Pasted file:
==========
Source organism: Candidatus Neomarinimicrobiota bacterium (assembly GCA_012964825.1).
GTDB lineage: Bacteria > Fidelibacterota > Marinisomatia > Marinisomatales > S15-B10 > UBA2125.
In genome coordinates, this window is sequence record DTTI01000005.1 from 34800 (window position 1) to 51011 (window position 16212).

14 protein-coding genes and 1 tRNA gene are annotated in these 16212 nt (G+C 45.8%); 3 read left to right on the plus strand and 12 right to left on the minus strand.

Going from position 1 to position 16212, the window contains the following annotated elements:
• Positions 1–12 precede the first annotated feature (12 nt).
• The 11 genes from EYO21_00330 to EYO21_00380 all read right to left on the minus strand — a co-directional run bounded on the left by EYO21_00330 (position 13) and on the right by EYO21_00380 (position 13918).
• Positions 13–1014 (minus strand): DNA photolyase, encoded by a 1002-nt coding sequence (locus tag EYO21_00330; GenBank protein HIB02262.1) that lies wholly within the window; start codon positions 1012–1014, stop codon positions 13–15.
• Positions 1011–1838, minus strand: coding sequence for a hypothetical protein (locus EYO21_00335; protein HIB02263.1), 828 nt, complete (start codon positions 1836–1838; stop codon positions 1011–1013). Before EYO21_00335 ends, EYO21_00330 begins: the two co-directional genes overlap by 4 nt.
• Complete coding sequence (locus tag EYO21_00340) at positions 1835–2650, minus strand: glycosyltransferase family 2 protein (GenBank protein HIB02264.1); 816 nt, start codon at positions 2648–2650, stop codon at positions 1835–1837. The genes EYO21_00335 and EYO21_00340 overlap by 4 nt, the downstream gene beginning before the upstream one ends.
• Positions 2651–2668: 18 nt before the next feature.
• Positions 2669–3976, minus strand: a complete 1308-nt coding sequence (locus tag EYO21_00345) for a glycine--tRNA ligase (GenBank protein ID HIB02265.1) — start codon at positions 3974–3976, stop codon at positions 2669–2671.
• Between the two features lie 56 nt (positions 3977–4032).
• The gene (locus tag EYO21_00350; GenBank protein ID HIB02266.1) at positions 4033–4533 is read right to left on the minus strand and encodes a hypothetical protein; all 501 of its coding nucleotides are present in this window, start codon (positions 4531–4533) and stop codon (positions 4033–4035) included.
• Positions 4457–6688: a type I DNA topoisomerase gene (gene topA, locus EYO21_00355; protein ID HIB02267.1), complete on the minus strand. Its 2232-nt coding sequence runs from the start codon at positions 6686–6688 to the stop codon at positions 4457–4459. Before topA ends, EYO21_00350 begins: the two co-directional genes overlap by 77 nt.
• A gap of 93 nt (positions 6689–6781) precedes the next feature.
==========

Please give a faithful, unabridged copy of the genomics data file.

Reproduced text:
Source organism: Candidatus Neomarinimicrobiota bacterium (assembly GCA_012964825.1).
GTDB lineage: Bacteria > Fidelibacterota > Marinisomatia > Marinisomatales > S15-B10 > UBA2125.
In genome coordinates, this window is sequence record DTTI01000005.1 from 34800 (window position 1) to 51011 (window position 16212).

14 protein-coding genes and 1 tRNA gene are annotated in these 16212 nt (G+C 45.8%); 3 read left to right on the plus strand and 12 right to left on the minus strand.

Going from position 1 to position 16212, the window contains the following annotated elements:
• Positions 1–12 precede the first annotated feature (12 nt).
• The 11 genes from EYO21_00330 to EYO21_00380 all read right to left on the minus strand — a co-directional run bounded on the left by EYO21_00330 (position 13) and on the right by EYO21_00380 (position 13918).
• Positions 13–1014 (minus strand): DNA photolyase, encoded by a 1002-nt coding sequence (locus tag EYO21_00330; GenBank protein HIB02262.1) that lies wholly within the window; start codon positions 1012–1014, stop codon positions 13–15.
• Positions 1011–1838, minus strand: coding sequence for a hypothetical protein (locus EYO21_00335; protein HIB02263.1), 828 nt, complete (start codon positions 1836–1838; stop codon positions 1011–1013). Before EYO21_00335 ends, EYO21_00330 begins: the two co-directional genes overlap by 4 nt.
• Complete coding sequence (locus tag EYO21_00340) at positions 1835–2650, minus strand: glycosyltransferase family 2 protein (GenBank protein HIB02264.1); 816 nt, start codon at positions 2648–2650, stop codon at positions 1835–1837. The genes EYO21_00335 and EYO21_00340 overlap by 4 nt, the downstream gene beginning before the upstream one ends.
• Positions 2651–2668: 18 nt before the next feature.
• Positions 2669–3976, minus strand: a complete 1308-nt coding sequence (locus tag EYO21_00345) for a glycine--tRNA ligase (GenBank protein ID HIB02265.1) — start codon at positions 3974–3976, stop codon at positions 2669–2671.
• Between the two features lie 56 nt (positions 3977–4032).
• The gene (locus tag EYO21_00350; GenBank protein ID HIB02266.1) at positions 4033–4533 is read right to left on the minus strand and encodes a hypothetical protein; all 501 of its coding nucleotides are present in this window, start codon (positions 4531–4533) and stop codon (positions 4033–4035) included.
• Positions 4457–6688: a type I DNA topoisomerase gene (gene topA, locus EYO21_00355; protein ID HIB02267.1), complete on the minus strand. Its 2232-nt coding sequence runs from the start codon at positions 6686–6688 to the stop codon at positions 4457–4459. Before topA ends, EYO21_00350 begins: the two co-directional genes overlap by 77 nt.
• A gap of 93 nt (positions 6689–6781) precedes the next feature.